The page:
Friday, June 3, 2011

tips from britt: recoloring

Hi there! The Britt Girls informed me this past week that they used to really love the "Tips from Britt" articles I used to write for the ScrapMatters' newsletter back in the day. So I decided that I'd start writing them again on the blog!! Once a month (or maybe more) I'll post a Tip from Britt!

Today's tip is about RECOLORING. I wrote about recoloring in January of 2009, but I've learned a lot since then, so while I repeat a little of what I wrote back then, I'll also give you a couple new tips!

I don't know about you guys, but money always seems to be a little tight! And, not that I want to discourage you from shopping at Britt-ish Designs (hahah!) BUT I do want to show you how your digital products can go a long way, making your dollar stretch! Because face it, times our tough these days and we are all being a little more careful. Aren't we?

Recoloring is one of my very favorite things about digital scrapbooking. You can make your favorite papers and elements match in a snap! There are MANY ways to recolor, but I'm just going to share one quick tip so you can use your papers & elements again and again.

(My tips are all related to Photoshop CS3 since that's the program I use. But I know you can do similar things in Photoshop Elements and other programs too!)

"Colorizing". Say I have a patterned paper. I LOVE the pattern, but the color simply will not work for the page I'm creating. Most of you know to try recoloring by playing with the hue & saturation sliders. But sometimes, if your patterned paper has a lot of colors, that just doesn't make it match! Here's one solution - I select the color I'm trying to match (using the eyedropper tool - ctrl + I - makes it super easy to match exact colors in my photo) as my "foreground" color or what you might call your "brush color".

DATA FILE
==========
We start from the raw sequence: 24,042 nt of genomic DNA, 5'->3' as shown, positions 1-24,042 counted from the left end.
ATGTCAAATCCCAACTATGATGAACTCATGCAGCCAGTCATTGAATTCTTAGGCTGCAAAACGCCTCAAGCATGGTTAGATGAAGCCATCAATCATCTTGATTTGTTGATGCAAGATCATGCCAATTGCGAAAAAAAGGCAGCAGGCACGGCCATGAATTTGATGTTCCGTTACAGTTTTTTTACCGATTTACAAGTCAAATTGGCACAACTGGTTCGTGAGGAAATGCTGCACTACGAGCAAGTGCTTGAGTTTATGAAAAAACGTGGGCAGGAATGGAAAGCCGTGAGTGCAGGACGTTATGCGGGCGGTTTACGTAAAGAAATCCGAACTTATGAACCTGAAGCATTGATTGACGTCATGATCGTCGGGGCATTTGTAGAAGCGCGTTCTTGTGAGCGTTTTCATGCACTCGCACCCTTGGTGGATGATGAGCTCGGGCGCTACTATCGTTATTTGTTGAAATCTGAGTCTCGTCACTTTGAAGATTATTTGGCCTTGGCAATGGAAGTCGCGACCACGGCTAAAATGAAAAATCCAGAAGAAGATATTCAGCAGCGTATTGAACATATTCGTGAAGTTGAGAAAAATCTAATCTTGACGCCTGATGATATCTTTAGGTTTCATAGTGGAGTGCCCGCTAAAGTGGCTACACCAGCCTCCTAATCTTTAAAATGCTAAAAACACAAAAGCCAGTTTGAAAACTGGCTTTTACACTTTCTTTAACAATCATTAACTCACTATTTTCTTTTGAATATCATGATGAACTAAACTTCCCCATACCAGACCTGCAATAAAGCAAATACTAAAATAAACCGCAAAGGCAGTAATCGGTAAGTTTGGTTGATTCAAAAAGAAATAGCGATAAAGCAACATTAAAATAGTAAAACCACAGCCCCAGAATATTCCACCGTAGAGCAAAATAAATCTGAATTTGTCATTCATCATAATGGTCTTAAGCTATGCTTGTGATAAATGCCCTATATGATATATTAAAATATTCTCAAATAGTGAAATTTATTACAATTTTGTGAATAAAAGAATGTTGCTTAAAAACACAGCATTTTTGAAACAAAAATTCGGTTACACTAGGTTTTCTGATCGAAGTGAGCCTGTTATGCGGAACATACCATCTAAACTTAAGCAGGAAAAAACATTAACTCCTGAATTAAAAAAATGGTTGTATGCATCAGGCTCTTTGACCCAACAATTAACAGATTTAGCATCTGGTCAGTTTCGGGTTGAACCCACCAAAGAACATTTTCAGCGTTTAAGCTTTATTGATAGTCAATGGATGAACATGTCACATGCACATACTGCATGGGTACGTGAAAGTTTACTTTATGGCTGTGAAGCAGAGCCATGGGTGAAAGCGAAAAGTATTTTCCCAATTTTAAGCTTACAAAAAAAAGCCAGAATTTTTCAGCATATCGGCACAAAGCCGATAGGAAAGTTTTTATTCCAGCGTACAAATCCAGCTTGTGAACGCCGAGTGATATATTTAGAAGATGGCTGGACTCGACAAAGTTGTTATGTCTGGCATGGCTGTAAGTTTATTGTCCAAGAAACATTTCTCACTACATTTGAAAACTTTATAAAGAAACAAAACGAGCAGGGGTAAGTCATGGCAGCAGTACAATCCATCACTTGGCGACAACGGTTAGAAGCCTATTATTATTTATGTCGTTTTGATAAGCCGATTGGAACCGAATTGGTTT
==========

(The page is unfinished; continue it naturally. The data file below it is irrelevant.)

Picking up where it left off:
Then I go to the paper I want to recolor and make a duplicate of the paper (we don't want to edit the original paper and accidentally save over it or anything!!). So go to Image > Duplicate Image. Then close the original. With the copy paper open, select, Image > Adjustments > Hue & Saturation. Then on the little window that opens check the "colorize" box.
Before "colorizing":

After "colorizing":

Your paper will recolor itself all in shades of the color you picked. Its not always perfect, I almost always have to turn up the saturation, so play with the settings to get it looking right. And ta-da! You have a new paper that matches your new layout!!

To make the color match even better on this page after I colorized, I turned the saturation up, darkened it a bit, and turned the brightness down (Image > Adjustments > Brightness & Contrast).

Colorizing works great for ribbons, flowers, alphas all kinds of embellishments!

Hope this tip helped!

8 comments:

  1. What a cool tip! I didn't know about it, now I must try! Thanks for sharing!

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  2. Oohh, I'm gonna really look forward to monthly tips from you. Thanks a ton!

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  3. Oh wow... thank you so much for sharing that... I always wondered if there was an easier/faster way!!

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  4. Thanks for the tip...I've always seen that button and looked right past it, not realizing how much easier that is than just fiddling with hue/saturation!

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  5. I loved your tips from Britt so I'm so glad you are doing this on your blog now :)

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  6. Thanks for the tip- I've used the colorize box, but didn't know where it was getting the color from. I alway got random and odd results. Now I know to set my foreground color to get better results! Thanks!

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  7. WOW! Thanks so much for the tip. I had no idea you could do that! I can't wait to read your next one.

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